DAVE NAGLE:  Sounds like the insights about Isner come from personal experience, learning the game.

PAM SHRIVER:  Also, at 6’1″ was my height in the women’s game, I don’t know what that equals to in women’s terms, but Venus Williams is an example of a phenomenal mover at a height for women that tends to be awkward, but for Isner, it’s just tough to move quickly and nimbly.

 

Hello, guys.  I’m nothing if not predictable.  I’m going to talk about Andy Murray again.  Darren, I guess, in the first instance, changes to his kind of back room setup again with Dani leaving.  Amelie is still there.  He seems from afar to be in pretty good place and pretty content and happy with life.  What do you make of his chances going into the Aussie Open? 

DARREN CAHILL:  I got to see him play all of his matches at the Hopman Cup.  I spoke to him at length, and he’s very happy with the way he feels leading into the 2015 season.  He’s changed a little of his preseason program.  He’s added some sprint work and power work into his program.  He’s feeling great on the court.  He was playing very good tennis.  A lot of stuff in his game that can normally get him in trouble against some of the players, it looks like he’s becoming more forthright in the way he’s approaching his baseline rallies.  Certainly his serve is a constant thing he continues to work on.  Hopefully, we’ll see some improvement, especially in the second serve, in 2015.  He looks great.  He looks happy.  This is a new year for him.  He’s got new challenges ahead of him.  As you said, he’s got a couple of members, a bit of a new looking team, and that can only create new challenges for him to find a way to get it done this year.  I think the form that we saw him at the end of the year was very encouraging, to see him fight so hard to get back in the top eight and become part of that London Masters was great for him.  I think you can take every loss and learn a lot from it, and that loss that he had to Federer, I think he took that in the right way, the right fashion, and it was remarkable that a couple of days later sitting on the couch, he got the phone call from the tournament to come and play an exhibition match and fill in, and he went down there.  That shows you the quality of the guy.  I’m expecting a big year for him.  He’s going to put himself back into the mix.  I wouldn’t be surprised if he wins another Major this year.  He’s got a bit to prove.  He likes being the underdog.  He likes proving to people.  When you tell him, listen, you can’t get it done, he likes to go out there and show people he can get it done.  I suspect Andy will have a great start to the year.  To be honest, he may be playing the best tennis of all of the players just at the moment.  We’ve probably seen him more than anyone else, he’s played quite a bit of tennis coming into the Australian Open, but he’s been pretty faultless so far.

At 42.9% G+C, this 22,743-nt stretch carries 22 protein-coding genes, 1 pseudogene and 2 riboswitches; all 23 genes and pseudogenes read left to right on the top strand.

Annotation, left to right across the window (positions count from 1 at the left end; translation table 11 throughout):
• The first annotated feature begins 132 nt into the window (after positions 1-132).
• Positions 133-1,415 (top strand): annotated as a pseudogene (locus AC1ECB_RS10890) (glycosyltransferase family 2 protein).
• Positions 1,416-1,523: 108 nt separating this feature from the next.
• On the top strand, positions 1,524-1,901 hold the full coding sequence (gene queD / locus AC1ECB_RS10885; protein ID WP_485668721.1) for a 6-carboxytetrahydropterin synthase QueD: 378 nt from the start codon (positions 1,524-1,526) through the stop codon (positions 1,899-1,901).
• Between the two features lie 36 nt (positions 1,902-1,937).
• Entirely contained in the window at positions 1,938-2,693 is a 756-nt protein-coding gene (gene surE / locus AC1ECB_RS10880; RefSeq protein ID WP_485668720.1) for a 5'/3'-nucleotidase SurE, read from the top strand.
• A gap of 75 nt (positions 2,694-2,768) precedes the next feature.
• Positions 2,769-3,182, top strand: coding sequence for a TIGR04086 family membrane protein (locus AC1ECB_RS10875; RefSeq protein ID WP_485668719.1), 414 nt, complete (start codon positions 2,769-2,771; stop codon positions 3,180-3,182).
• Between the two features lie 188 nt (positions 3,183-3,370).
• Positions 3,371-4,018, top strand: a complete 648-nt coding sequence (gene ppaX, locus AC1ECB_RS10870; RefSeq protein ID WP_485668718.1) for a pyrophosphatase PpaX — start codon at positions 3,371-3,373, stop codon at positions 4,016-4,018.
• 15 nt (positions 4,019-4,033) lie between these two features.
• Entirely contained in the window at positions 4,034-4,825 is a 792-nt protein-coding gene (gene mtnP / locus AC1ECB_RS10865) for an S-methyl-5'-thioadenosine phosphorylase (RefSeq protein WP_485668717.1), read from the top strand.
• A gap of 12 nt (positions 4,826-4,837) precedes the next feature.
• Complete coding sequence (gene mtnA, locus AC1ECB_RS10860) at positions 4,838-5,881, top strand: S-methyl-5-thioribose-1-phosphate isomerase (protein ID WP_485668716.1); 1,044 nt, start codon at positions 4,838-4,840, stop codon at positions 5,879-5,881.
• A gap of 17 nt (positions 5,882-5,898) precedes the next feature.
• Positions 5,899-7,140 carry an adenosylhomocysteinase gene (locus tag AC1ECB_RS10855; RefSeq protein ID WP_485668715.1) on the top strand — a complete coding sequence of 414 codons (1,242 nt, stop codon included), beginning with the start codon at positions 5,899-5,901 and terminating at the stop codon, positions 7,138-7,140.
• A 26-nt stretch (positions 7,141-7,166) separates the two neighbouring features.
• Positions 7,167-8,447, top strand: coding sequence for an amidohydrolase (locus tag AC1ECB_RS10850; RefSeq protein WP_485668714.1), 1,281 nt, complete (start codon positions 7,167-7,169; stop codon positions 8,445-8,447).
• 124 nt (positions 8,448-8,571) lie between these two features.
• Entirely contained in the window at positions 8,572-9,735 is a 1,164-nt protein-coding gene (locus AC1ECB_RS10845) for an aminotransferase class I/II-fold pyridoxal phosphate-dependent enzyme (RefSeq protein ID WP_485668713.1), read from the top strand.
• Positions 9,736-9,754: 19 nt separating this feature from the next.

PAM SHRIVER:  Just quickly, I don’t have a whole lot to add to that, but I think it’s interesting when you think about what Andy Murray did as far as starting this new trend of hiring ‑‑ and I guess Roddick did a little bit with Connors a few years ago, but really this move towards a top player hiring a former great.  And what he got out of the Lendl relationship.  Obviously, he’s moved on to Mauresmo.  Could that start another trend?  I don’t know.  Very seldom do top players have so many changes.  He got engaged.  He’s got a new clothing line.  He’s got new people on his team.  But I think someone like Andy, who’s grinded so long and tried to chase down Federer and Nadal, probably having some changes on court and off court is probably going to be a good thing, and I agree with Darren.  He’s going to have a good year.

 

I want to ask about Venus.  Talk about someone that we have made ‑‑ I don’t want to speak for others, but had sort of written off, and now she’s back in the top 20, number 18, won a tournament, beat Wozniacki.  Can you just talk about her sort of resurgence here. 

PAM SHRIVER:  First off, Venus one of the class athletes in this sports generation.  I thought, when she won in Auckland over Wozniacki, just her style and her sportsmanship, and she just shown through.  Whether she wins or she loses ‑‑ and I love that about Venus.  She’s had a lot of adversity in her life.  She’s also had a lot of incredible ups, winning seven majors, but it’s been a long time.  She’s had to deal with quite a bit.